In an effort to reduce police response time during “active shooter” school shootings, developers of a new application for mobile devices explained their product during a demonstration in Columbia.
Columbia Assistant Superintendent Beth Horner said the school district was asked by developers of the SchoolGuard app, who live in Columbia, to help test out the system as a pilot.
In a two-part presentation Tuesday afternoon that took place at The Falls and at Parkview Elementary, developers of the app revealed and demonstrated what the app will be like when made publicly available.
Nate McVicker, co-founder of this new app, gave a presentation at The Falls introducing the concept and what the future might look like.
“We realize the problem out here and that the problem is not going away,” McVicker said. “An active shooter is our country’s number one domestic act of terrorism.”
In light of all the school shootings that have happened over the past several years, along with another one in the books Tuesday morning in New Mexico, McVicker stressed the importance of police being able to respond to a shooter as soon as possible.
The founders of this SchoolGuard app stress that seconds save lives.
The app allows a large network of police officers to be alerted if they are anywhere near an active shooter situation, along with features that allow teachers to alert other teachers and school district employees of compromising situations.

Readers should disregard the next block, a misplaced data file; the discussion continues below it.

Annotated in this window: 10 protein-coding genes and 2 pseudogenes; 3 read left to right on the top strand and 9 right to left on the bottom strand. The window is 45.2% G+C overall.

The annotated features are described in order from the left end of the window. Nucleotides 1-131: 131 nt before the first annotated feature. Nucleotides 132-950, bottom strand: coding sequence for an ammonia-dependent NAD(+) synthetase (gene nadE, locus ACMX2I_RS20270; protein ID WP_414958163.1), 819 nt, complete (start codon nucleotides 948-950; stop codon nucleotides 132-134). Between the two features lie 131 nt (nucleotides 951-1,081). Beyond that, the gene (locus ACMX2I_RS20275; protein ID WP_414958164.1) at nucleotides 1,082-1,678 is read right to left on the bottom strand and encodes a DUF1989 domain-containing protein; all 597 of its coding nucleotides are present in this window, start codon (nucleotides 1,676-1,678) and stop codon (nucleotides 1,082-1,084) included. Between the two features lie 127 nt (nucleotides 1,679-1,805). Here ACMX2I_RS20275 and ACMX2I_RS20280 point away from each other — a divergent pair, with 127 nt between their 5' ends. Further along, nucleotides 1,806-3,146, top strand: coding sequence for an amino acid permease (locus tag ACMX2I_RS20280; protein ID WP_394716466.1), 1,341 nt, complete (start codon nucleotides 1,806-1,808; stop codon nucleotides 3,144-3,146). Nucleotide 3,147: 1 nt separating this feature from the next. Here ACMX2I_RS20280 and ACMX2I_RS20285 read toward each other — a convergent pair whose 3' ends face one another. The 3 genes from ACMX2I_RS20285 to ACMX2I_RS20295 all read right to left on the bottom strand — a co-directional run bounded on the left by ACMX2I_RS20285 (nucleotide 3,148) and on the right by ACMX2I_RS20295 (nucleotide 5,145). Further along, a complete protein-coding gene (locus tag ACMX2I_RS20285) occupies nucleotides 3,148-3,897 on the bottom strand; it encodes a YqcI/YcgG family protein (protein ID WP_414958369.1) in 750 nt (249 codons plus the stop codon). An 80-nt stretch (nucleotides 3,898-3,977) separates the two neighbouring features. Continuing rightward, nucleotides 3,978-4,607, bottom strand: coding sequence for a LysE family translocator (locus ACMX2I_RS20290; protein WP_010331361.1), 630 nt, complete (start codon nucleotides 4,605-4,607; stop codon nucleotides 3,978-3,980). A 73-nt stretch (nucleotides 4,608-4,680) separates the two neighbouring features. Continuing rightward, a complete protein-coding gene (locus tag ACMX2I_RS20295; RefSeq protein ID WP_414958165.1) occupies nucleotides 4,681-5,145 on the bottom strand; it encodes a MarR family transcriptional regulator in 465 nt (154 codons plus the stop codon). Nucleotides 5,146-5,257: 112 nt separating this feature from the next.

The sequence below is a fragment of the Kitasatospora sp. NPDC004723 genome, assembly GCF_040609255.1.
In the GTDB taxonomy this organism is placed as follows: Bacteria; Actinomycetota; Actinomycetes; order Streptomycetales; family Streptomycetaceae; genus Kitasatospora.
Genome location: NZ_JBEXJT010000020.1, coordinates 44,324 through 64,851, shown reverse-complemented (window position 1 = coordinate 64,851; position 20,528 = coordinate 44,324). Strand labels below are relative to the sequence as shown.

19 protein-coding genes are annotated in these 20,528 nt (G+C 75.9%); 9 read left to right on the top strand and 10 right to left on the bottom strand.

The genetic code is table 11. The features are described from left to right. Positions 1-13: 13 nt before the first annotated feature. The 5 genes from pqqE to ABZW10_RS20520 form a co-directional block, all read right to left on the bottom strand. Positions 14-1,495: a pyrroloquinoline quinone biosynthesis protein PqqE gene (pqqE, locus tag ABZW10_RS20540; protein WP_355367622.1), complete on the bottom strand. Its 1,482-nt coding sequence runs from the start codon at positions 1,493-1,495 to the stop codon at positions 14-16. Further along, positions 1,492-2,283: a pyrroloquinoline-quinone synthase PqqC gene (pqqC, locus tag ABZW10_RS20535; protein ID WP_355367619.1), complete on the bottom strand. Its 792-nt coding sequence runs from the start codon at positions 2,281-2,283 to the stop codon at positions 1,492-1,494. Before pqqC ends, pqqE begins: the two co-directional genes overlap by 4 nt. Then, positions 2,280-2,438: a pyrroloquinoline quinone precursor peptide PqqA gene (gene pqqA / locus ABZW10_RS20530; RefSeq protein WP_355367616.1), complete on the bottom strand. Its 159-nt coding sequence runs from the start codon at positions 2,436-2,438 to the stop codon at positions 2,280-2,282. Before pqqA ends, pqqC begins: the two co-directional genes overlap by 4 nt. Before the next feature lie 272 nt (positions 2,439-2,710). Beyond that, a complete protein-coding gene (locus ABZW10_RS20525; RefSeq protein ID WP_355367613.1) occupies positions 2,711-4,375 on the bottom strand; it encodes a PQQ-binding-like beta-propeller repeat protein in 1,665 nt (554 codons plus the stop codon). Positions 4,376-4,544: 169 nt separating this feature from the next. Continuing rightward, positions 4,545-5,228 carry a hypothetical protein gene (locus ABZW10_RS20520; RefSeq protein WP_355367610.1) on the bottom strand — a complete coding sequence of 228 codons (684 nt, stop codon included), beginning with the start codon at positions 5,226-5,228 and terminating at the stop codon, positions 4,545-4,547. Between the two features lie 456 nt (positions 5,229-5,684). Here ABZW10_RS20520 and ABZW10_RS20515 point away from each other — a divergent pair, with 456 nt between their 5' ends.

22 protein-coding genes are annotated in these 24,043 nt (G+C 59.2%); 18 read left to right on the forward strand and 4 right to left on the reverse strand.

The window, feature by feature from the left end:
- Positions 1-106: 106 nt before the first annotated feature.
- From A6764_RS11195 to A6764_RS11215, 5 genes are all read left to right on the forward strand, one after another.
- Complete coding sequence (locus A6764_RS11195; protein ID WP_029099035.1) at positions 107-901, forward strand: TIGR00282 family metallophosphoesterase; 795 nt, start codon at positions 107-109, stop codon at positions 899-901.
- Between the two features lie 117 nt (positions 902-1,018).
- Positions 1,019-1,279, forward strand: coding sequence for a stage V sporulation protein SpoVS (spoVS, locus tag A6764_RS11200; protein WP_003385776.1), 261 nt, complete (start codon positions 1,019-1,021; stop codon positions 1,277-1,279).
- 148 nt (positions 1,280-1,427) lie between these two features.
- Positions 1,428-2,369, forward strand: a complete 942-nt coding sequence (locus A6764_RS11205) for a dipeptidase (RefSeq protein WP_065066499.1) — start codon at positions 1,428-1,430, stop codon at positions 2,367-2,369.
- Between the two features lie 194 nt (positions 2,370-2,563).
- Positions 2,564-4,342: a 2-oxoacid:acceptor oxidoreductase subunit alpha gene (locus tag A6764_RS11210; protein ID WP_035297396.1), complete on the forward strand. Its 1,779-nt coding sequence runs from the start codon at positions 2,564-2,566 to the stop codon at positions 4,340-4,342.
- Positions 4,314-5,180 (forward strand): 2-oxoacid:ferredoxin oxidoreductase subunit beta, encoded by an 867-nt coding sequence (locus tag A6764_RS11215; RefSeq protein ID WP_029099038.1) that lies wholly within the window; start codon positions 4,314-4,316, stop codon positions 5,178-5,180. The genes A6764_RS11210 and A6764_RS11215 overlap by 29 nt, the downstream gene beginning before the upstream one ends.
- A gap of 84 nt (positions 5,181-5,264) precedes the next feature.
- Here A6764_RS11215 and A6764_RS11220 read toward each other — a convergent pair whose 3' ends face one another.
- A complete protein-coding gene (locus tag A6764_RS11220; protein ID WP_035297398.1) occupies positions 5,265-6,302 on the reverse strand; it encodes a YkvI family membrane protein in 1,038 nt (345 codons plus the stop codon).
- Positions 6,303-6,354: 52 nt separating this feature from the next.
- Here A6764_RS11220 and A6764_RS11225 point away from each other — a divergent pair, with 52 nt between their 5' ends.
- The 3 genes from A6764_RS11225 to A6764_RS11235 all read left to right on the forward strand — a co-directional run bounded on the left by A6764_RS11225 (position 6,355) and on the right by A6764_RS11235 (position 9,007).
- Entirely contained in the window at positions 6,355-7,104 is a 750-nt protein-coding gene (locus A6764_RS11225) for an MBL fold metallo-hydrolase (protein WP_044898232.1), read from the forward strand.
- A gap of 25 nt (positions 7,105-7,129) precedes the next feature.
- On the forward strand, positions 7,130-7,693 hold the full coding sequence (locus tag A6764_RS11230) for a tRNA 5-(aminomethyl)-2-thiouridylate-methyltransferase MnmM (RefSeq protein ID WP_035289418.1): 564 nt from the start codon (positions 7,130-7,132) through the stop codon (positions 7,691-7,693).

It uses features such as a GPS locator and quick dial to 911 to cut valuable seconds off the time it typically takes to alert the appropriate channels of a shooter situation.
Because of a “geo-fence” that allows teachers to only access the emergency system in the perimeter of a registered school building, the second part of the presentation was moved to Parkview Elementary, where former Illinois State Trooper Colonel Mike Snyders performed a demonstration of how the app would work.
Comparing the app use to a reenactment of the Sandy Hook shooting in Dec. 2012, several seconds were shaved off the response time.
Currently, developers of the app are trying to involve as many law enforcement officers as possible and register them for Hero911, which forms a network of officers that could respond to shooter situations.
Columbia School Superintendent Dr. Gina Segobiano called Columbia “the test pilot” for the app, and said they would stay updated on the release of the app and look into it more when it becomes available.
Horner agreed that the app and the idea of it is extremely important to securing schools in the future.
“It’s a great concept,” Horner said. “Response time is critical when you are dealing with these types of situations. Anything that keeps our schools secure is helpful.”
Columbia school officials stressed that they have not yet implemented this system and are merely testing it for the developers at this point.